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Public Opinion and Constitutional Controversy$
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Nathaniel Persily, Jack Citrin, and Patrick J. Egan

Print publication date: 2008

Print ISBN-13: 9780195329414

Published to Oxford Scholarship Online: October 2011

DOI: 10.1093/acprof:oso/9780195329414.001.0001

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The Right to Die

The Right to Die

(p.267) 11 The Right to Die
Public Opinion and Constitutional Controversy

Joshua A. Green

Matthew G. Jarvis

Oxford University Press

This chapter examines both the structure of public opinion on the right to die and how different framings of the issue affect that structure. In general, respondents are much more likely to support the right to die or assisted suicide when asked about a hypothetical case that involves a terminal illness or extreme pain, a painless method of “exit,” and consultation with family. Support for the right to die is considerably weaker among opponents of abortion, opponents of the death penalty, blacks, women, Republicans, and people scoring high on measures of religiosity. Rulings by the Supreme Court do not seem to have had any effect on Americans' attitudes toward end-of-life issues. Court cases at both the state and federal levels regarding right-to-die issues have contributed to impressive spikes in media attention that bring the controversy to the forefront of national debate.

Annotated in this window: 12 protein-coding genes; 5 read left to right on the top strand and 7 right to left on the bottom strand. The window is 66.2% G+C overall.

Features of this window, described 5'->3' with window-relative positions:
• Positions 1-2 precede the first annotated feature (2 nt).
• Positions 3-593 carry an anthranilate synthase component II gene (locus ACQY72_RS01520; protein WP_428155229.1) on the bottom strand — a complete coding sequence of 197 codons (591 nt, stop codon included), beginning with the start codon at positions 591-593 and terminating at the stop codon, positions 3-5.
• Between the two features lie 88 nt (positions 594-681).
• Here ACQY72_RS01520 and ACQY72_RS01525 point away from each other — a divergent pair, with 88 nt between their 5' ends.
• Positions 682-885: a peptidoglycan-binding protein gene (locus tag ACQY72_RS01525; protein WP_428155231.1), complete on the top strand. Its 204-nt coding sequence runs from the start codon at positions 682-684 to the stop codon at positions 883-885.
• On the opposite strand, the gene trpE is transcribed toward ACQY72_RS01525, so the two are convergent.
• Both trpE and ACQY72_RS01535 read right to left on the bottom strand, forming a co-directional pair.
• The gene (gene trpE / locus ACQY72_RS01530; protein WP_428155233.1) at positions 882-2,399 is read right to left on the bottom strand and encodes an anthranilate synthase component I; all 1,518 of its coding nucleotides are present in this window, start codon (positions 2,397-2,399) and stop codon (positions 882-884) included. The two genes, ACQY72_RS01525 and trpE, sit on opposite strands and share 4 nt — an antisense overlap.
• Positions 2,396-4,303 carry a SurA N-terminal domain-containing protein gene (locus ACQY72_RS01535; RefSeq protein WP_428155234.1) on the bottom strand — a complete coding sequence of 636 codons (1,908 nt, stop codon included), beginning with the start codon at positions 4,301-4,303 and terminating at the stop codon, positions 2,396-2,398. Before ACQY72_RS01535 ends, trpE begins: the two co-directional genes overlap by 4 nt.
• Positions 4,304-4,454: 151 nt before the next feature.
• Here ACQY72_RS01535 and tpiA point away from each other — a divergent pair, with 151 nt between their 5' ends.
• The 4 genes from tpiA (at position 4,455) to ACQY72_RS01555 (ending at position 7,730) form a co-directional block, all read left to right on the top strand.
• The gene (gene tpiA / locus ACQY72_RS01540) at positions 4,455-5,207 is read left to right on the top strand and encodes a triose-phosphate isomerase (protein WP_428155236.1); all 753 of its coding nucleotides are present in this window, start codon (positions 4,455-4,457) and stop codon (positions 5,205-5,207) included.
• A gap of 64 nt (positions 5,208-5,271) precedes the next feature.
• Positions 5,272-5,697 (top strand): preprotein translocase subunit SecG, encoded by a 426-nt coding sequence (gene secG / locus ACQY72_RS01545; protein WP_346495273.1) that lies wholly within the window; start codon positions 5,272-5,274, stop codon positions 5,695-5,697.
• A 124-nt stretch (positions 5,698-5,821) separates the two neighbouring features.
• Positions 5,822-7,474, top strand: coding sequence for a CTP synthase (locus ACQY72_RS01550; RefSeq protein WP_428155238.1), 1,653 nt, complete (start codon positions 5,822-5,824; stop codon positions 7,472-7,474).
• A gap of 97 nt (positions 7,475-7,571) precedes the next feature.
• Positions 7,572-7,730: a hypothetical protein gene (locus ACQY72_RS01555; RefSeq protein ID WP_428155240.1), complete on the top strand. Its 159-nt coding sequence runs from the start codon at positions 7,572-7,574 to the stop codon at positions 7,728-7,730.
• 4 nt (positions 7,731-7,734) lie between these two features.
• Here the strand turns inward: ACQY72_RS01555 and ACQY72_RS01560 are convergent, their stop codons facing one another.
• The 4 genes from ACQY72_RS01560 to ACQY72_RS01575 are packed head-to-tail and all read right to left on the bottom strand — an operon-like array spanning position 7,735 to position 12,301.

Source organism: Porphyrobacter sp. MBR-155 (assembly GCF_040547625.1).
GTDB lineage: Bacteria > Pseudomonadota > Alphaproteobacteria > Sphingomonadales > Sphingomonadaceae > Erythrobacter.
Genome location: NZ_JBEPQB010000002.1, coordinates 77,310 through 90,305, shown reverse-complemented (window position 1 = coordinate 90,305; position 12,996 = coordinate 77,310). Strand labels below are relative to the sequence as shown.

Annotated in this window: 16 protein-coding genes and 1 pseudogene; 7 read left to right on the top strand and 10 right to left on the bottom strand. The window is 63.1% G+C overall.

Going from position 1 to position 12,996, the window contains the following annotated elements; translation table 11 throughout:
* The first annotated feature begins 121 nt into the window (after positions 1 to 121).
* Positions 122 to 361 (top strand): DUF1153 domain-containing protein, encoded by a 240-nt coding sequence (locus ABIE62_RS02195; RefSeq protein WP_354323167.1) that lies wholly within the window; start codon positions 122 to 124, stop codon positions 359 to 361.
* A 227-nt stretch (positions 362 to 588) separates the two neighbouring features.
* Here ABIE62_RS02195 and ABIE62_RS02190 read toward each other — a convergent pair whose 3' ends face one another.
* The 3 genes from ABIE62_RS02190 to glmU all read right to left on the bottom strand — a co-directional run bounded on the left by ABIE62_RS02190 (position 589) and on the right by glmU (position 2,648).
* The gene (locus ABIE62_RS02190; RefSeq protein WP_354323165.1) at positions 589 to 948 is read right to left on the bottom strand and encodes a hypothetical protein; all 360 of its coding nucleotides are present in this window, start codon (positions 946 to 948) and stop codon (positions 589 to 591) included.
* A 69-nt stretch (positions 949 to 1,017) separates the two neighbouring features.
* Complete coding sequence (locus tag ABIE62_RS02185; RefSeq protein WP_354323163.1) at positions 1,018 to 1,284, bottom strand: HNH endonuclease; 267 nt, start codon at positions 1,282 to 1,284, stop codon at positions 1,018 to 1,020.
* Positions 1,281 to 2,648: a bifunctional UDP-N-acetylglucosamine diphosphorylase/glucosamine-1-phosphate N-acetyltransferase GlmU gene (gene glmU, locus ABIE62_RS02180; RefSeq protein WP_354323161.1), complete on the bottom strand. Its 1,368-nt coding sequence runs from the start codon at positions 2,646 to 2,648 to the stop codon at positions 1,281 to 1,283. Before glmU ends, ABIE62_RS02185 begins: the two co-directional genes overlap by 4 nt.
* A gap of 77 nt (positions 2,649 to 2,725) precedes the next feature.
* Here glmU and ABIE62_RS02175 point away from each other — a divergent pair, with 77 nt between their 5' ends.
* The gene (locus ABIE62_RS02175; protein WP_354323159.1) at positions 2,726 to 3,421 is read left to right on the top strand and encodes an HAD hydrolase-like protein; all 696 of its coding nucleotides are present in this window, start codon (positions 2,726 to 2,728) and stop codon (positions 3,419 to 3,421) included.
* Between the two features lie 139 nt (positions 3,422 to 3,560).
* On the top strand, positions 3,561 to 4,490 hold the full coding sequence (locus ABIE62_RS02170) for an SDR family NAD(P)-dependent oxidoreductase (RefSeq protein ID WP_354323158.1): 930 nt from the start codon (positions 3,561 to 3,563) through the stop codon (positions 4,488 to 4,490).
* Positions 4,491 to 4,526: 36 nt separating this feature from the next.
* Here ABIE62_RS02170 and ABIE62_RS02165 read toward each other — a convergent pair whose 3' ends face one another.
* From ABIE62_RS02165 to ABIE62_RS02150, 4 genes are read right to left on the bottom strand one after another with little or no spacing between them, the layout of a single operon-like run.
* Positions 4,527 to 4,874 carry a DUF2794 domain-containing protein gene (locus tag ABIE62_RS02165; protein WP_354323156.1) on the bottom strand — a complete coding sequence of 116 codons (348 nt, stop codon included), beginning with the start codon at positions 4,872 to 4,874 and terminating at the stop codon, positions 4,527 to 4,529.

Keywords:   right to die, euthanasia, assisted suicide, death penalty, abortion, end-of-life issues, Terri Schiavo, terminal illness, extreme pain

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